Helen herself was 14 when her brother was burned to death. She described Leslie as her hero, as he had literally saved her life: ‘He saved me once when I was drowning. All I can remember is this arm coming down in the water and he dragged me out of the water.’ The psychological scarring was exasperated by her birthday falling on March 9, the day after the inferno. Her ‘beautiful big brother’ never saw his sons grow up and become the confident adults they now are.

Indeed, he never met his second son, Craig, who was born in August 1973. Partly inspired by his father’s career choice, Craig followed Leslie into the Army, serving with peacekeepers in Cambodia and Rwanda. He now works as a policeman in remote Queensland.

At Colin Folster’s funeral, the family remembered mum’s favourite; the apprentice printer and talented musician who had learnt the piano at school and then moved on to the drums. They recalled his first band, Flipside, formed with a couple of mates and a couple of go-go girls who tagged along with the group. Like his mum Dorothy, he loved to sing, especially Que Sera, Sera, so much that some people called him ‘Happy’.

His brother Max heard the tragic news from his wife Maureen, who had caught it on the news. ‘Your brother has been killed,’ she told him. Working for the army, he stoically replied, ‘I have got to go to work.’ After finishing his night shift the next morning, he identified his brother’s body and brought his seared clothes home. The grief at his death was exacerbated by the repossession of Colin’s beloved Holden. The family searched high and low, eventually locating it at the financiers. Despite having only two repayments due, the Folsters did not get it back. The response was, ‘Madam, he’s dead and it’s our car now.’

After the funeral, the family retreated to sister Carol’s house. Parents Dorothy and Marx disappeared into a bedroom and did not reappear. They ‘never ever got over it’. Colin’s drums were donated to a church. There are stories like these for each of the 15 families who lost their loved ones, with parents, sons, daughters, brothers, sisters and others all being impacted.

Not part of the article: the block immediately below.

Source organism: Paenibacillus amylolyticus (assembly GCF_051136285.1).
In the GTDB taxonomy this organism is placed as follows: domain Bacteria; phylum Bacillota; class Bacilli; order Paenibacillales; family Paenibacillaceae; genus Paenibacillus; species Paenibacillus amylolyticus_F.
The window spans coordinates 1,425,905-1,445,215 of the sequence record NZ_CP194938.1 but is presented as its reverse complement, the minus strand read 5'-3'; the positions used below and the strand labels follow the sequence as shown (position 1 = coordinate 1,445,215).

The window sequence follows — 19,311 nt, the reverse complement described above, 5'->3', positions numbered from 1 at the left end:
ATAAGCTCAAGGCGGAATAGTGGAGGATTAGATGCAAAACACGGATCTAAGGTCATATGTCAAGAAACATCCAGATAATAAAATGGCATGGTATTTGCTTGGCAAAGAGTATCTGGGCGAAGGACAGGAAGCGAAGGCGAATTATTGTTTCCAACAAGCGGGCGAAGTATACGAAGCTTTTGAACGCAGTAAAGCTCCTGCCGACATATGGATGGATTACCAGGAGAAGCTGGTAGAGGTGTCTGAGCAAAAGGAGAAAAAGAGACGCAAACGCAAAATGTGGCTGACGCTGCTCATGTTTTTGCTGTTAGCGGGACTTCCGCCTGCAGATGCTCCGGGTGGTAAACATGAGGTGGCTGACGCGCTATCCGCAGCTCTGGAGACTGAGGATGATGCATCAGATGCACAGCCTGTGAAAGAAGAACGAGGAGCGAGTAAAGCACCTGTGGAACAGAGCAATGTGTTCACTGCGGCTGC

There are stories like these for each of the 15 families who lost their loved ones, with parents, sons, daughters, brothers, sisters and others all being impacted.

Chapter 51

One author describes the Whiskey as the ‘horrific epicentre of all the crime and filth, the corruption and deaths that came before and followed that tragic night in March 1973, when 15 innocent people lost their lives’ to which many still seek the answers.

As early as 18 March 1973, the Sunday Sun demanded a Royal Commission, and soon after, Leslie Palethorpe’s wife Nancy demanded justice for her two sons: ‘I want to be able to tell him (the then unborn Craig) and his older brother—Shane Gordon Palethorpe, aged two—why their father was allowed to die in such a horrible way. And the only way I can find out is through an open inquiry. I am bitter because it is quite obvious from the evidence that he died needlessly.’ More than four decades later, the calls remain relevant.

The smoke shrouding the truth behind the Whiskey Au Go Go massacre has never lifted. It smells like a cold case, rather than a closed case. The masterminds have never been called to account. Yet there remains time to unmask them.

There are enough survivors still alive to warrant an inquiry, enough time to finally excise the primary tumour from which the cancer spread and metastasized beyond Fortitude Valley; if more years pass, the chance will be lost forever.

As this book goes to press, the Coroner has been asked by the Queensland Attorney General to reopen the inquest. Like this author, the Attorney General must feel that there is more to the Whiskey Au Go Go story.